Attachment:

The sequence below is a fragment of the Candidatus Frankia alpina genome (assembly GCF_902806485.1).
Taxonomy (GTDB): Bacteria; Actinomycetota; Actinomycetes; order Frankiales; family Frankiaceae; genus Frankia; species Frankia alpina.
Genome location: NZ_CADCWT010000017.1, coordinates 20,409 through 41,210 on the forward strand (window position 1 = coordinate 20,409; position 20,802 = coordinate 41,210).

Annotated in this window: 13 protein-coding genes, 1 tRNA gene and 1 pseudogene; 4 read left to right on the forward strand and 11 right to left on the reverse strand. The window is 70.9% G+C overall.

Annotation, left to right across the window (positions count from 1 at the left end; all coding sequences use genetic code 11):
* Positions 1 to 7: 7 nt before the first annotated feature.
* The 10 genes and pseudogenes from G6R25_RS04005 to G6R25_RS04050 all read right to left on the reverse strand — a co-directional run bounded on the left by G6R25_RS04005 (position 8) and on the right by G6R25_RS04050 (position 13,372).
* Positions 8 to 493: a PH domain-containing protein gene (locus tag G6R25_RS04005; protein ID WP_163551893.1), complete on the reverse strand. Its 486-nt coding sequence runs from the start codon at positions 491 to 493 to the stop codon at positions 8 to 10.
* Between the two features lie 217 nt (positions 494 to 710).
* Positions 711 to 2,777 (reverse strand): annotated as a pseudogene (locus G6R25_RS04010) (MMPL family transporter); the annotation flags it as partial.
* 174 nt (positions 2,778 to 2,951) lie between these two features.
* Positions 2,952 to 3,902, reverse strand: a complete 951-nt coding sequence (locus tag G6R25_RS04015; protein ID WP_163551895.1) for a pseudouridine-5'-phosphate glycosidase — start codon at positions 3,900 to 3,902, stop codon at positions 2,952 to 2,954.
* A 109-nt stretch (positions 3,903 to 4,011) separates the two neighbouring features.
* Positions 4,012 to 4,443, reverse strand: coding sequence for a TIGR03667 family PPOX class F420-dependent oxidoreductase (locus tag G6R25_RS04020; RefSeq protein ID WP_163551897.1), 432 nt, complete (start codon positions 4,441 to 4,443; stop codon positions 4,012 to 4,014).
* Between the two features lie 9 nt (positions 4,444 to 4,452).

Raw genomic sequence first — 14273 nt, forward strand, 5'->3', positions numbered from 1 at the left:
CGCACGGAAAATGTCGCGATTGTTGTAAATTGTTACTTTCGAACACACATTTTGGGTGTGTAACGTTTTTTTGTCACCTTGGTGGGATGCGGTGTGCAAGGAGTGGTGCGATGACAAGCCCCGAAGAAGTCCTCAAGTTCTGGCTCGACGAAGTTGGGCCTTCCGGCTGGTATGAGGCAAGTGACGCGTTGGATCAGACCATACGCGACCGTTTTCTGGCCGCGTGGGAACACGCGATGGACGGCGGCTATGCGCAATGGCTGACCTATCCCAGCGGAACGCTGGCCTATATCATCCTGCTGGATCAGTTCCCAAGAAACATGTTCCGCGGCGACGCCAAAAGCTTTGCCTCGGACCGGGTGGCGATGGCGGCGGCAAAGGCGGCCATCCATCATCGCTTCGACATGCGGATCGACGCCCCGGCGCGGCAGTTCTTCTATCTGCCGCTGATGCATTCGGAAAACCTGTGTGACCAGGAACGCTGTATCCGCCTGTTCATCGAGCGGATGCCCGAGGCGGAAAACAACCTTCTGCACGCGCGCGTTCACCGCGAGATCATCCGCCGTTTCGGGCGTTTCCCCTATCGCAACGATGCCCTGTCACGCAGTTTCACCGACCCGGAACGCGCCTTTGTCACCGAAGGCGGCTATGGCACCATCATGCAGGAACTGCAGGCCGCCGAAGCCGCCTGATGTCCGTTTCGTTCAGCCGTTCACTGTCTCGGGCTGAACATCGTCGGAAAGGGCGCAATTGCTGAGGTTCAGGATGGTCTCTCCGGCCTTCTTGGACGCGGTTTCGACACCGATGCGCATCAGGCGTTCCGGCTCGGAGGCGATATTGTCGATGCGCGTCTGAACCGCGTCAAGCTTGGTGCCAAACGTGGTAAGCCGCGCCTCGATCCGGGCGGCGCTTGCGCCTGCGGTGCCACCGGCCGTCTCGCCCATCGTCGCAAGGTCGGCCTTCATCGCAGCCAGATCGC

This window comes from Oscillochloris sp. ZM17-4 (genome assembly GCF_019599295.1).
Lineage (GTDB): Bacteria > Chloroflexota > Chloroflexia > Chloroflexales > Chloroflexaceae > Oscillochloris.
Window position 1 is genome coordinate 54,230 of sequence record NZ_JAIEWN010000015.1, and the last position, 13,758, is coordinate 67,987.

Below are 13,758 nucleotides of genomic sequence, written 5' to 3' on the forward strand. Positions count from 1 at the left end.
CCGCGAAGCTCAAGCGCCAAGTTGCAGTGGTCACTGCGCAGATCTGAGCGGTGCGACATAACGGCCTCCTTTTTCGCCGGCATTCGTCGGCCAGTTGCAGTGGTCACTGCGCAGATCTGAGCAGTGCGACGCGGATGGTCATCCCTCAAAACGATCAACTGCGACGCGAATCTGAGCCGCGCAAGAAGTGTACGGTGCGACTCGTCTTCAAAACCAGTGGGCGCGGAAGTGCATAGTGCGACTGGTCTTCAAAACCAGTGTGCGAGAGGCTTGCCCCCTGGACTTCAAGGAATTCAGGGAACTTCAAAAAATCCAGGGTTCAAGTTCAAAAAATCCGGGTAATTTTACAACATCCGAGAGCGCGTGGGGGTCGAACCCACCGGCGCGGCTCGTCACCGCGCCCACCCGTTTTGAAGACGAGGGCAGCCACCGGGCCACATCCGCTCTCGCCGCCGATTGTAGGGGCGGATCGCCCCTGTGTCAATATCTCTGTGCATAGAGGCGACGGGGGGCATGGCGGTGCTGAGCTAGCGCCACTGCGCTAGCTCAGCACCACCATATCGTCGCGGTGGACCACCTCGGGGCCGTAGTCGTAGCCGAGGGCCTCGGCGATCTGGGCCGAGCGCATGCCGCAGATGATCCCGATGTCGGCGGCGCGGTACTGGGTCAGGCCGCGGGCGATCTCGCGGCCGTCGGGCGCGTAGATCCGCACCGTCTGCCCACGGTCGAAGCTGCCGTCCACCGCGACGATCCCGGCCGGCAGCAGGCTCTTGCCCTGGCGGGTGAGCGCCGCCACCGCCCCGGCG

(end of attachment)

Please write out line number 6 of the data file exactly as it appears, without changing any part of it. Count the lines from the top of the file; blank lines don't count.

* Positions 1 to 7: 7 nt before the first annotated feature.